In praise of social workers



I was interviewed today by ITN news in the wake of the tragic death of 21 month old Ayeeshia Smith, and found myself getting really frustrated with yet another news reporter once more berating social services for not learning the lessons. ‘Why’, they ask, ‘after so many Serious Case Reviews, do social services keep failing our most vulnerable children?’

But the reality is that social services – and all the other agencies working to support children and families – have learned lessons. And children in this country live far more safely than they did a generation ago.

Every year in England, social services departments deal with over 600,000 referrals of children in need. Over 50,000 children are made the subject of a child protection plan. Nearly all of these are protected from further serious harm, and in the majority of cases, social services, health professionals and others work hard to ensure that these children can stay with their families.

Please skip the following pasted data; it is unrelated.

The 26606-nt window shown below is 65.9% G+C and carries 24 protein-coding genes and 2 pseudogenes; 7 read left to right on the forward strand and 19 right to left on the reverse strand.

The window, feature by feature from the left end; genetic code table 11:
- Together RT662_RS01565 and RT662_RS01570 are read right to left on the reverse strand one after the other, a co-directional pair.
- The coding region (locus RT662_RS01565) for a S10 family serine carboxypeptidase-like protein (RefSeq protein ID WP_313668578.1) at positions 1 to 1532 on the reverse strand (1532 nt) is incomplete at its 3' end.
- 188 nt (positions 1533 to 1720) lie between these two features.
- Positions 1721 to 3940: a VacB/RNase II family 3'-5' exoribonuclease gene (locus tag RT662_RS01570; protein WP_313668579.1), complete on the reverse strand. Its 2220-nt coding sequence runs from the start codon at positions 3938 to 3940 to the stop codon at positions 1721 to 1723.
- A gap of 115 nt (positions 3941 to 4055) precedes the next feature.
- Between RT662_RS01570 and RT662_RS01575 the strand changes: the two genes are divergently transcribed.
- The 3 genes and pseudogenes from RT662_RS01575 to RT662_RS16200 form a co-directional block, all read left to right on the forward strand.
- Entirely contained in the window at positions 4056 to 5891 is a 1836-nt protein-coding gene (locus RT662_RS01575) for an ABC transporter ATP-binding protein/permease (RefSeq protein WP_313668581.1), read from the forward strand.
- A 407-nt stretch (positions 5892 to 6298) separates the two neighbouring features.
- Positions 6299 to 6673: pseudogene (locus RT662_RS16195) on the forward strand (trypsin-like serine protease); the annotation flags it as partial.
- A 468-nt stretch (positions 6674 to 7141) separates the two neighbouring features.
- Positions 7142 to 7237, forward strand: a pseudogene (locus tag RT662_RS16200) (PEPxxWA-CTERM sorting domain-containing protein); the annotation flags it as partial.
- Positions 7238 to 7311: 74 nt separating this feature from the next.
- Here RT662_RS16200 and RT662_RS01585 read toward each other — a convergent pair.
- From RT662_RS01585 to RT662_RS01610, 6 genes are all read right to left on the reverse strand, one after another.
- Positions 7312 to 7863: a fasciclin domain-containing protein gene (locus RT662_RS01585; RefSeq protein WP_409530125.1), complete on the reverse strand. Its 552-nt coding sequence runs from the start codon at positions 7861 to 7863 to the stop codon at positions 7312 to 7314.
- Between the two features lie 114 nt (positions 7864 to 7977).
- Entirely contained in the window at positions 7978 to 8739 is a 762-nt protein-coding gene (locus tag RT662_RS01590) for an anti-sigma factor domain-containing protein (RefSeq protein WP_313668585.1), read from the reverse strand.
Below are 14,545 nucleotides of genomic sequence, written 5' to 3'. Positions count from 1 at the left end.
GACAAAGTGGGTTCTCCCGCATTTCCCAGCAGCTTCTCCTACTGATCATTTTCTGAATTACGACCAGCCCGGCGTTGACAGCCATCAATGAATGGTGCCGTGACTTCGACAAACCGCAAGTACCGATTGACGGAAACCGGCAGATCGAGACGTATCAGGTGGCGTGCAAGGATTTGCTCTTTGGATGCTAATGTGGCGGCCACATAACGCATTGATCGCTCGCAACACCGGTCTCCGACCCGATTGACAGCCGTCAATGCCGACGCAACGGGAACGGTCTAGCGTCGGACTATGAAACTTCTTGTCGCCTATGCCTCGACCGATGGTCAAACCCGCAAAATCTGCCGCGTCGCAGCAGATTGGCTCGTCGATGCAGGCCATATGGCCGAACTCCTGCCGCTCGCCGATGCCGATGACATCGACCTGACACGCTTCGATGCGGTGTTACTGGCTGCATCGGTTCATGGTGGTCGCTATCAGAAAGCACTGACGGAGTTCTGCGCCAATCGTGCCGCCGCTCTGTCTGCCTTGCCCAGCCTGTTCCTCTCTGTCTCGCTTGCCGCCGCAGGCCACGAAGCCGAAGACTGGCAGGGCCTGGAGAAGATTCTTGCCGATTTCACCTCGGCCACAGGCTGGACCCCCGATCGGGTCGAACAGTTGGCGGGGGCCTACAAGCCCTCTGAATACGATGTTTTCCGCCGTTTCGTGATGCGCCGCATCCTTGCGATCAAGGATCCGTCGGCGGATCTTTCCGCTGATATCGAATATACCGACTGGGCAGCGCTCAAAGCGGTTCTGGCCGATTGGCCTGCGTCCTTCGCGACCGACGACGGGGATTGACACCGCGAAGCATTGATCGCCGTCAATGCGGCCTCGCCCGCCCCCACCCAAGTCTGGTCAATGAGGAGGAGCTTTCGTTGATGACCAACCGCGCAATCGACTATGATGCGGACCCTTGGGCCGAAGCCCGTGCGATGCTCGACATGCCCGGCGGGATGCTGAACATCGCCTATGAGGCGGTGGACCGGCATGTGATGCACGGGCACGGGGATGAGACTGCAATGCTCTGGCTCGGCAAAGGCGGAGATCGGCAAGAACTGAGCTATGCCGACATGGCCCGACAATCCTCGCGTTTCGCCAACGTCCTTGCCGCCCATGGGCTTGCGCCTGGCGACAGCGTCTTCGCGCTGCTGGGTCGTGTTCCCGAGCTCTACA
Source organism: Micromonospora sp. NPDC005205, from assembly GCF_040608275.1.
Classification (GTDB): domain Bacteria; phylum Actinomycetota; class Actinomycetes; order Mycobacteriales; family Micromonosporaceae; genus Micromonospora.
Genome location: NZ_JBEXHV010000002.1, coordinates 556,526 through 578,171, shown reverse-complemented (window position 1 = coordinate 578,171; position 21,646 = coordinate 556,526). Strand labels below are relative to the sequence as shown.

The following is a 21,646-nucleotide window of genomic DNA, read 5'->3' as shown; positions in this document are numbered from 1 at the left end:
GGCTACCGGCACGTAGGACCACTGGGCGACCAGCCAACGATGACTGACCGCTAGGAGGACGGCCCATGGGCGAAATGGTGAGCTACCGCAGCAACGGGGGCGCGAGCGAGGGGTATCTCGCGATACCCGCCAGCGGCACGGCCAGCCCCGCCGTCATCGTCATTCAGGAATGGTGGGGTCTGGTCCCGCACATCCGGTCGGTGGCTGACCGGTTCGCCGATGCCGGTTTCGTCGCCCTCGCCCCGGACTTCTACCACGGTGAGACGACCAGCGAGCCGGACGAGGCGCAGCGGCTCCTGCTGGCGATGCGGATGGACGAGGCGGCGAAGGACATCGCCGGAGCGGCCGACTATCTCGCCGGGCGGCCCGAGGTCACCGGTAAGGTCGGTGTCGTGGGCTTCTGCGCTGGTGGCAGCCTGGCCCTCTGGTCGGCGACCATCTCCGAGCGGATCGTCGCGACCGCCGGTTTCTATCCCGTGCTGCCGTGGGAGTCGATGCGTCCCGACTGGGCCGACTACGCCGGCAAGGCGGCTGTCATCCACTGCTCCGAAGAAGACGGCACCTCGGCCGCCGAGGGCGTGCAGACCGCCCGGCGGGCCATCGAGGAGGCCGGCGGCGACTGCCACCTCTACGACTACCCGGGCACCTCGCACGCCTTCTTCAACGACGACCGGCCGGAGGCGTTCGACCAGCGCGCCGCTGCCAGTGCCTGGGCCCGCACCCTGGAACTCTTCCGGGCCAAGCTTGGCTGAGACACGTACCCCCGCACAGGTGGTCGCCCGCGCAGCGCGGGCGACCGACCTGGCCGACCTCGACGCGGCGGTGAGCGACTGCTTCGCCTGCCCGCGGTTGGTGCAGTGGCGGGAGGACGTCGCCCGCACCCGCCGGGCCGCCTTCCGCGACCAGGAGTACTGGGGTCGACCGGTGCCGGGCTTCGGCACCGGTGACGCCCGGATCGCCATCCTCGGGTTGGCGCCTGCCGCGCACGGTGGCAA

In our recent triennial review of Serious Case Reviews[1] we found that around 26-30 children each year are killed by their parents – far fewer than in the 1980s and 1990s. The majority of these children died in spite of, not because of, all the good work that social care professionals are doing.

Child protection is not a simple job that you can just carry out by following a protocol or just spotting the signs and responding appropriately. Every day child protection professionals are dealing with complex, challenging issues, juggling and appraising the information given to them, and trying their best to find a positive way forward to protect the children, while seeking to support and work with their parents.

So yes, when an innocent child like Ayeeshia Smith is cruelly murdered by her mother, we are right to feel outraged. We are right to ask that lessons be learned – and, as with the current case – there always will be lessons to be learned. But let’s not take it out on the social workers, health visitors, police officers and other professionals without whom many more children would be harmed and many more families would be torn apart by the stresses, grief and turmoil of our complex, messy lives.


[1] Sidebotham P., Brandon M., Bailey S., Belderson P., Dodsworth J., Garstang J., Harrison E., Retzer A., Sorensen P. (2016) Pathways to harm, pathways to protection: a triennial analysis of Serious Case Reviews 2011-2014. DfE RR545. London: Department for Education. ISBN: 978-1-78105-601-1. Available at